A). MWEYA PENINSULA
This Peninsula is the hub for Tourism activity and accommodation in the central section of the Park. A Natures walk with a Ranger guide enables Tourists to explore remoter parts of the Peninsula. This activity can be arranged from the Parks information center and the Peninsula overlooks the scenic Katwe bay of Lake Edward and also contains a souvenir shop and a Museum that exhibits and describes the National park and its Rift Valley setting.
B). KAZINGA CHANNEL
This is a 40Km long channel that connects Lake George to Lake Edward which provides the Parks prime wildlife spectacle. Its shoreline attracts large numbers of birds, mammals and reptiles year round and can be seen from the Launch cruises provided by the Park. These Launch cruises run from 1100 hrs, 1500 hrs and 1700 hrs with an additional one depending on demand.
C). NORTH KAZINGA AND KASENYI
This is the Plain north of the Kazinga channel and is the primary game viewing area. A network of tracks enables Tourists to find elephants, buffaloes, Kobs, Waterbuck, lions and other animals in the mosaic of grassland thickets that covers the north Kazinga near Mweya. However, Lions are mostly sighted on the open Kasenyi plain east of Kasese road where they prey on a large population of the Uganda Kob. Game drives are most rewarding in the early morning and late afternoon whereas a ranger guide is readily available to help Tourists make the most of their experience.
The Lake katwe salt production is the home to Uganda’s oldest industry. Salt has been extracted from the Lake using evaporation beds and the process is still continuing till today. This activity of producing salt locally is a memorable experience that makes the Tourist acquire knowledge and skills that is still carried on from the fore Fathers of the time.
E). KATWE EXPLOSION CRATERS
This is made up of clusters of extinct volcanoes north of Mweya Safari Lodge and can be explored by the winding 27km Crater Drive between the main and Equator gates. This experience provides magnificent and superb views into numerous craters of which some are filled by lovely lakes as well towards the Rwenzori and across the Rift valley floor.
F). THE EQUATOR AND THE QUEENS PAVILION
This is the spot where the Equator crosses the Kasese road and is marked by two concrete circles which provide a popular photo stop. The Queens pavilion stands nearby at the northern entrance to the Crater drive. A Temporary shelter at this site hosted H.M Queen Elizabeth II and the duke of Edinburg in 1954 and a permanent pavilion was built in 1959 for a visit by Queen Elizabeth, the Queen Mother. This was restored for a second visit by the duke of Edinburg in 2007 with a new information center on the site that includes internet facilities and a coffee shop.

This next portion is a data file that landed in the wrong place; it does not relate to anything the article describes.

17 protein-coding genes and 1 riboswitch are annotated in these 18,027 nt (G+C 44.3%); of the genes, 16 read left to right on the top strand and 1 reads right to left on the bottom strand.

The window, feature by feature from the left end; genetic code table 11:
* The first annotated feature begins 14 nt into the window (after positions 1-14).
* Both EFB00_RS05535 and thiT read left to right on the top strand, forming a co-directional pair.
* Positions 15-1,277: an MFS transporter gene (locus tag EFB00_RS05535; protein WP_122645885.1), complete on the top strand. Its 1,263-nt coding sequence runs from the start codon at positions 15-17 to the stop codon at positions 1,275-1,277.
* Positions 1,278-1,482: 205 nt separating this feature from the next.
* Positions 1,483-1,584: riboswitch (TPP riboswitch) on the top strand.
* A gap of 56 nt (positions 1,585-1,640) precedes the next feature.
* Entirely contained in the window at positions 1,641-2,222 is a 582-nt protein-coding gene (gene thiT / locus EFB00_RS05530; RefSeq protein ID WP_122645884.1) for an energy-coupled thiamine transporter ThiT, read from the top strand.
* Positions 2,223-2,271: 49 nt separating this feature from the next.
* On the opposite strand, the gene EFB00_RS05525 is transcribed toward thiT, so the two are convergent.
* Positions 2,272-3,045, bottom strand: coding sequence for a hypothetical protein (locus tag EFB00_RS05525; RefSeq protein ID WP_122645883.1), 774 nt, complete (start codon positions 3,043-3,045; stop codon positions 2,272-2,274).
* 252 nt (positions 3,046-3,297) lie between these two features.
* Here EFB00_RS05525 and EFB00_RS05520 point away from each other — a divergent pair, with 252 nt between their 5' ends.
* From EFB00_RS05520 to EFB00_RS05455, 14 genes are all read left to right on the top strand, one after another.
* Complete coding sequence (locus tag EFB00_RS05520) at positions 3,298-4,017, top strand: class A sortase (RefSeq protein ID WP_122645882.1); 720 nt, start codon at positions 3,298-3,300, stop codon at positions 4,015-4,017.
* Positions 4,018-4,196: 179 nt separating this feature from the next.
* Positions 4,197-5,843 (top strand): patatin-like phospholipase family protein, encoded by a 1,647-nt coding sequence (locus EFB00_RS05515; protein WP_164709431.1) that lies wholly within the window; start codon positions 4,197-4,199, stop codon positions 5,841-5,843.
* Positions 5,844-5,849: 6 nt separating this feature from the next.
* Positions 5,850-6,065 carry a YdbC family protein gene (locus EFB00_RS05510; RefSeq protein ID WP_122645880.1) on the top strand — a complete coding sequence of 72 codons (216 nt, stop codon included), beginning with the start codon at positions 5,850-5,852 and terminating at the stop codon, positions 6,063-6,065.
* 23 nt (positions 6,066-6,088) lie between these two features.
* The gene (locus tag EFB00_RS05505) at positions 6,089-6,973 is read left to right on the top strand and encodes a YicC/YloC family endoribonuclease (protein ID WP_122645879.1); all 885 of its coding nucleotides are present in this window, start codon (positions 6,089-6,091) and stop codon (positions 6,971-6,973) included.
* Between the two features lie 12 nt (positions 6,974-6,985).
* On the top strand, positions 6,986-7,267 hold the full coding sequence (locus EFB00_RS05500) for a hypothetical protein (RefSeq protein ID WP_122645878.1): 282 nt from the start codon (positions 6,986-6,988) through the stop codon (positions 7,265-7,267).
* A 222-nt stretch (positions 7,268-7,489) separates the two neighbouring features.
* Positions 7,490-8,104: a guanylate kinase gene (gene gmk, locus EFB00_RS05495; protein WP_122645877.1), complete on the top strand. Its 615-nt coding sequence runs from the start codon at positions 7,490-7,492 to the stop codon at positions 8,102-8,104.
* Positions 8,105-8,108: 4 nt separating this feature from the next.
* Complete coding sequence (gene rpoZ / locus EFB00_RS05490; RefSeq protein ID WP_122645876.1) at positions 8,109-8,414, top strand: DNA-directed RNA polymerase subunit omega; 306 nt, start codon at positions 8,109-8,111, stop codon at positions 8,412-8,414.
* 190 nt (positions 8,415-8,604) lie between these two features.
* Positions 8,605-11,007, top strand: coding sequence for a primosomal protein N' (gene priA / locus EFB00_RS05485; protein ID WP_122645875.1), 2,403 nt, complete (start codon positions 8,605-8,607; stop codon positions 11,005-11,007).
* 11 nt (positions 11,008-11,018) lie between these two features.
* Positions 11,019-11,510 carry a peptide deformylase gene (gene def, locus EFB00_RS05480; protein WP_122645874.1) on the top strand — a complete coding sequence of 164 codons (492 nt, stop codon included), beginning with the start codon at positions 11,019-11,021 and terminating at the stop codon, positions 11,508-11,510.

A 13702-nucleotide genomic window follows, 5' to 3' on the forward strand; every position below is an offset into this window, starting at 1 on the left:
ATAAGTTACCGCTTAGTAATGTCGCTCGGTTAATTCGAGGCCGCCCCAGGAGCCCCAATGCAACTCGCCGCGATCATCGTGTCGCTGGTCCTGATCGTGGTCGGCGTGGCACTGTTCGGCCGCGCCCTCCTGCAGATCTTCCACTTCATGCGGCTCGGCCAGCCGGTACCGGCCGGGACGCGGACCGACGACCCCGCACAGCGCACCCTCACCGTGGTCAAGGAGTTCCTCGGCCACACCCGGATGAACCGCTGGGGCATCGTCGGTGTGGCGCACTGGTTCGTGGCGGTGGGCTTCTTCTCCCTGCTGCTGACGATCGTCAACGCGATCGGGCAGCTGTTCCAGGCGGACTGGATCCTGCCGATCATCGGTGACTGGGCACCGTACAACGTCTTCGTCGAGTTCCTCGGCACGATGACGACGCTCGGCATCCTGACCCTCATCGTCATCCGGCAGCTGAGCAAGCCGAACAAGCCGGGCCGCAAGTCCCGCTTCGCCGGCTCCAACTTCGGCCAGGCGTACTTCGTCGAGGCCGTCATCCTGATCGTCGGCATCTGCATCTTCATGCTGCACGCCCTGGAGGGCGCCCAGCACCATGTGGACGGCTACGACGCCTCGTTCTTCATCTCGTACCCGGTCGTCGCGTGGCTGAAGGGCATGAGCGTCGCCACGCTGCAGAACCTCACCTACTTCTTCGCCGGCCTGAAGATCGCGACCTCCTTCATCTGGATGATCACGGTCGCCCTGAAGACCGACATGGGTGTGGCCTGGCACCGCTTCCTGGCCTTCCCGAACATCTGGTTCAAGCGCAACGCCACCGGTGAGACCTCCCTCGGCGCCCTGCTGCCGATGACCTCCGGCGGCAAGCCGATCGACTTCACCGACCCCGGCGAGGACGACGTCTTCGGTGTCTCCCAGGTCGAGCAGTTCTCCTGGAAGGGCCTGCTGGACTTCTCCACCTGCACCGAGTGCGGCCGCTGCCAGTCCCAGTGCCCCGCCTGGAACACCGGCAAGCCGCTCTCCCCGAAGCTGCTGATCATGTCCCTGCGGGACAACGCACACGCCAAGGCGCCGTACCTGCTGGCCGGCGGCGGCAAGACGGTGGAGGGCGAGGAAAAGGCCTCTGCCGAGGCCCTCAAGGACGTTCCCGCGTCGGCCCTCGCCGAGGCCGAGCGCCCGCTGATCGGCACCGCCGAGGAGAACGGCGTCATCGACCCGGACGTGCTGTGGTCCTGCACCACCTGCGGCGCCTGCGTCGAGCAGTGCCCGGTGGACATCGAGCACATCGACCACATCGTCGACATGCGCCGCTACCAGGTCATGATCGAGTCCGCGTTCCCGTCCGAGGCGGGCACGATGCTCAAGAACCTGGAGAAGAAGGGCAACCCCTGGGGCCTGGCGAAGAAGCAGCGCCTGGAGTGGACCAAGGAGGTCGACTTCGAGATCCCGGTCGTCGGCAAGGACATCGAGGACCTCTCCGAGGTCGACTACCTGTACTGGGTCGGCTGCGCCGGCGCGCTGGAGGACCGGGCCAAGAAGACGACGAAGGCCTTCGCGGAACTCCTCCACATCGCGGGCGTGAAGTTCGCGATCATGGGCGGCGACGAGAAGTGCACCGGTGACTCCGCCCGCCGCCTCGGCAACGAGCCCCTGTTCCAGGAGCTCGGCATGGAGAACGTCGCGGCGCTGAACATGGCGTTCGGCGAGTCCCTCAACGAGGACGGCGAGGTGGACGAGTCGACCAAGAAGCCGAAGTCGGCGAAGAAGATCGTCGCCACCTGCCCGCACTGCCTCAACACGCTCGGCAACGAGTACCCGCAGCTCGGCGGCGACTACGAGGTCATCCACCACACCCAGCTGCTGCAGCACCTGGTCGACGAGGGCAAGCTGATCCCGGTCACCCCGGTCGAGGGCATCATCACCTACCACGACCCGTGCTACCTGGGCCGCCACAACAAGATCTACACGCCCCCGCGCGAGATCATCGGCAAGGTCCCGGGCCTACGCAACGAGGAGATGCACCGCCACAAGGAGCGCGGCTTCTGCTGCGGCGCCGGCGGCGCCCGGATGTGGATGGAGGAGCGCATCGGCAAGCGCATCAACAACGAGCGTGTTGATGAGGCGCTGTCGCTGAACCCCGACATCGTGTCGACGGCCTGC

This area lies 100kms south Mweya, with the Parks remote southern sector providing a true wilderness experience. Diverse habitats including the Ishasha River, Savanna woodland and the marshy Lake Edward flats support a variety of wildlife including Ishasha’s famous tree climbing lions and the rare shoebill stork.
H). KYAMBURA WILDLIFE RESERVE
This is an area which protects the south-eastern banks of the Kazinga channel and contains Four Crater lakes in which thousands of Flamingos periodically congregate. It provides spectacular scenic views to Tourists and Bird watchers.
I). MARAMAGAMBO FOREST
This is one of Uganda’s largest tracts of tropical forest whose dark depths contrast starkly with the sunny plains around the Kazinga channel. Maramagambo Forest is notable for its Primate and Bird populations and trails explore the Forest around Lake Nyamusingire. Wildlife sightings vary from day to day but guaranteed events include the Bat cave with a resident, bat-hungry python and the copper-rich Blue Lake.
J). KYAMBURA GORGE
Habituated Chimpanzees live in the 100m deep gorge carved by the Kyambura River as it flows across the Rift valley towards the Kazinga channel. Guided walks to search for these Chimpanzees start at the Kyambura’s Fig tree Camp at 0800 hrs and 1400 hrs while the 3km road to the gorge is clearly signposted from the highway.